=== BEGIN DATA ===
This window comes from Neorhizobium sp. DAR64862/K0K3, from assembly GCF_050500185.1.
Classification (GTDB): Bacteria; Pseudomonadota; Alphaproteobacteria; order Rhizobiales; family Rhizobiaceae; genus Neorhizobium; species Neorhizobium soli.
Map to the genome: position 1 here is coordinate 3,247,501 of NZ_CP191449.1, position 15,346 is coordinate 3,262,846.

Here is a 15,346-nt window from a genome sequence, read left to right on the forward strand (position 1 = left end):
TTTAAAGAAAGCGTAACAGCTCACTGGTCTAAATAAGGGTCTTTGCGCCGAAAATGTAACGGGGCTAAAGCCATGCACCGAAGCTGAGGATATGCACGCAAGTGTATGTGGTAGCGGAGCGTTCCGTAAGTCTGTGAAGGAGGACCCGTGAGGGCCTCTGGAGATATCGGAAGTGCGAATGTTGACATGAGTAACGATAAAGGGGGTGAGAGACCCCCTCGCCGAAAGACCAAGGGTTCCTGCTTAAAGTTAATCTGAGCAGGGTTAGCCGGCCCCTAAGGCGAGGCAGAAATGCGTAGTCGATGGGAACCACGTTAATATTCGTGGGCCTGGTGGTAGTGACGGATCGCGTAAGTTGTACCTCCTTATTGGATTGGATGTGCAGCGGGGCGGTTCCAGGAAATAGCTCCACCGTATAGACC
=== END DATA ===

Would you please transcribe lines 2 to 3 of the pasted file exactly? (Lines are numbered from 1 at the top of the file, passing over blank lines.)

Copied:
Classification (GTDB): Bacteria; Pseudomonadota; Alphaproteobacteria; order Rhizobiales; family Rhizobiaceae; genus Neorhizobium; species Neorhizobium soli.
Map to the genome: position 1 here is coordinate 3,247,501 of NZ_CP191449.1, position 15,346 is coordinate 3,262,846.